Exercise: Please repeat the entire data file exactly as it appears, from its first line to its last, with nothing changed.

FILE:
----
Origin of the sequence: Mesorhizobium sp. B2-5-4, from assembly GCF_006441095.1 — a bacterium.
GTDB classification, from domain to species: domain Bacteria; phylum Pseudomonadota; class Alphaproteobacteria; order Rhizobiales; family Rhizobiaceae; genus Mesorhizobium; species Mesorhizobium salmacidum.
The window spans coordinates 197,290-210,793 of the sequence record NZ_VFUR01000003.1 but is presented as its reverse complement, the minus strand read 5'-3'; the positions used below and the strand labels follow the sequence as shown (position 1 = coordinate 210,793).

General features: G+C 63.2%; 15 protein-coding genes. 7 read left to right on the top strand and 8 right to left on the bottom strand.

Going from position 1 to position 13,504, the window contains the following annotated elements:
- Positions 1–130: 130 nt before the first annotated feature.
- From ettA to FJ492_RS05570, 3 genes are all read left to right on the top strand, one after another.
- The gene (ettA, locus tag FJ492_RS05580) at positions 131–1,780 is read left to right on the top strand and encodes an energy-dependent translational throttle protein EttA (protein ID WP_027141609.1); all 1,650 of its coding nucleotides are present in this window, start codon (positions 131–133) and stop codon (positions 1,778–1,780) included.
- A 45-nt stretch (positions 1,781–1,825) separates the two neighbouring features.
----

Origin of the sequence: Mesorhizobium sp. B2-5-4, from assembly GCF_006441095.1 — a bacterium.
GTDB classification, from domain to species: domain Bacteria; phylum Pseudomonadota; class Alphaproteobacteria; order Rhizobiales; family Rhizobiaceae; genus Mesorhizobium; species Mesorhizobium salmacidum.
The window spans coordinates 197,290-210,793 of the sequence record NZ_VFUR01000003.1 but is presented as its reverse complement, the minus strand read 5'-3'; the positions used below and the strand labels follow the sequence as shown (position 1 = coordinate 210,793).

General features: G+C 63.2%; 15 protein-coding genes. 7 read left to right on the top strand and 8 right to left on the bottom strand.

Going from position 1 to position 13,504, the window contains the following annotated elements:
- Positions 1–130: 130 nt before the first annotated feature.
- From ettA to FJ492_RS05570, 3 genes are all read left to right on the top strand, one after another.
- The gene (ettA, locus tag FJ492_RS05580) at positions 131–1,780 is read left to right on the top strand and encodes an energy-dependent translational throttle protein EttA (protein ID WP_027141609.1); all 1,650 of its coding nucleotides are present in this window, start codon (positions 131–133) and stop codon (positions 1,778–1,780) included.
- A 45-nt stretch (positions 1,781–1,825) separates the two neighbouring features.